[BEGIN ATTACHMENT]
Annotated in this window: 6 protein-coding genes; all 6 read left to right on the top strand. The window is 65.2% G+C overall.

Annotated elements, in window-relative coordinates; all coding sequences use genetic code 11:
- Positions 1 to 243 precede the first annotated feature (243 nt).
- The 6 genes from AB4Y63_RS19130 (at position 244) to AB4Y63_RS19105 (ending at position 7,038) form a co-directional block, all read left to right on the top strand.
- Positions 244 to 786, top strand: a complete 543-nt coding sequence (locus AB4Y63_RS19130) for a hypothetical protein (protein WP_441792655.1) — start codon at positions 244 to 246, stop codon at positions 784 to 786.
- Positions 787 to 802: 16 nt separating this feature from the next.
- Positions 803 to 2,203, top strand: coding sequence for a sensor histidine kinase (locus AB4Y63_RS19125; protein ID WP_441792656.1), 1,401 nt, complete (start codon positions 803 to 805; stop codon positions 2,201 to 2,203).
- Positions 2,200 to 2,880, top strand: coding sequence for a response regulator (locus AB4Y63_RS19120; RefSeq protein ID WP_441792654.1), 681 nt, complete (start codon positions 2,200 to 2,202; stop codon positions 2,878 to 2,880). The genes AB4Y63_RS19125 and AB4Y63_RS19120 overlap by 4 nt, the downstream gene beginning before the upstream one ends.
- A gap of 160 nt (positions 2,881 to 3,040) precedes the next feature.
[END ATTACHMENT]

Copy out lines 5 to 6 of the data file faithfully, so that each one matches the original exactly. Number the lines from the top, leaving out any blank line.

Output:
- Positions 244 to 786, top strand: a complete 543-nt coding sequence (locus AB4Y63_RS19130) for a hypothetical protein (protein WP_441792655.1) — start codon at positions 244 to 246, stop codon at positions 784 to 786.
- Positions 787 to 802: 16 nt separating this feature from the next.